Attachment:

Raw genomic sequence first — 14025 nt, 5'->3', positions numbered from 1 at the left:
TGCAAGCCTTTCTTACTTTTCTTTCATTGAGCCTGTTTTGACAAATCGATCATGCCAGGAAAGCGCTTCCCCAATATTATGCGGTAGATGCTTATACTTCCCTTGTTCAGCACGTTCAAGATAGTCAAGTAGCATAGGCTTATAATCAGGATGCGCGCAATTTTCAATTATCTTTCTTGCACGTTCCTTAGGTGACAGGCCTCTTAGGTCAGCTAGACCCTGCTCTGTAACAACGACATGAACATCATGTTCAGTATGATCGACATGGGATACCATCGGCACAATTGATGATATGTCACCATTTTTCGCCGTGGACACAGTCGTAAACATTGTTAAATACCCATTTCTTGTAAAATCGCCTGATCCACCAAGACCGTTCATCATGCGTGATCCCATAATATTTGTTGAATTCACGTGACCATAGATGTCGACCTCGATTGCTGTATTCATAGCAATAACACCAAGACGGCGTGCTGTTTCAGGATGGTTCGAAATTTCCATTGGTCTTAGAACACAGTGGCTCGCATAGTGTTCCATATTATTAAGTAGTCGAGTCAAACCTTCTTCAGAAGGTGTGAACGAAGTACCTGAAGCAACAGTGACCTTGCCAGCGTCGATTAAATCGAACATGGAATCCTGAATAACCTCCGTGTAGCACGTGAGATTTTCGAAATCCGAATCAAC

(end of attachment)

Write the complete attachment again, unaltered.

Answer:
Raw genomic sequence first — 14025 nt, 5'->3', positions numbered from 1 at the left:
TGCAAGCCTTTCTTACTTTTCTTTCATTGAGCCTGTTTTGACAAATCGATCATGCCAGGAAAGCGCTTCCCCAATATTATGCGGTAGATGCTTATACTTCCCTTGTTCAGCACGTTCAAGATAGTCAAGTAGCATAGGCTTATAATCAGGATGCGCGCAATTTTCAATTATCTTTCTTGCACGTTCCTTAGGTGACAGGCCTCTTAGGTCAGCTAGACCCTGCTCTGTAACAACGACATGAACATCATGTTCAGTATGATCGACATGGGATACCATCGGCACAATTGATGATATGTCACCATTTTTCGCCGTGGACACAGTCGTAAACATTGTTAAATACCCATTTCTTGTAAAATCGCCTGATCCACCAAGACCGTTCATCATGCGTGATCCCATAATATTTGTTGAATTCACGTGACCATAGATGTCGACCTCGATTGCTGTATTCATAGCAATAACACCAAGACGGCGTGCTGTTTCAGGATGGTTCGAAATTTCCATTGGTCTTAGAACACAGTGGCTCGCATAGTGTTCCATATTATTAAGTAGTCGAGTCAAACCTTCTTCAGAAGGTGTGAACGAAGTACCTGAAGCAACAGTGACCTTGCCAGCGTCGATTAAATCGAACATGGAATCCTGAATAACCTCCGTGTAGCACGTGAGATTTTCGAAATCCGAATCAAC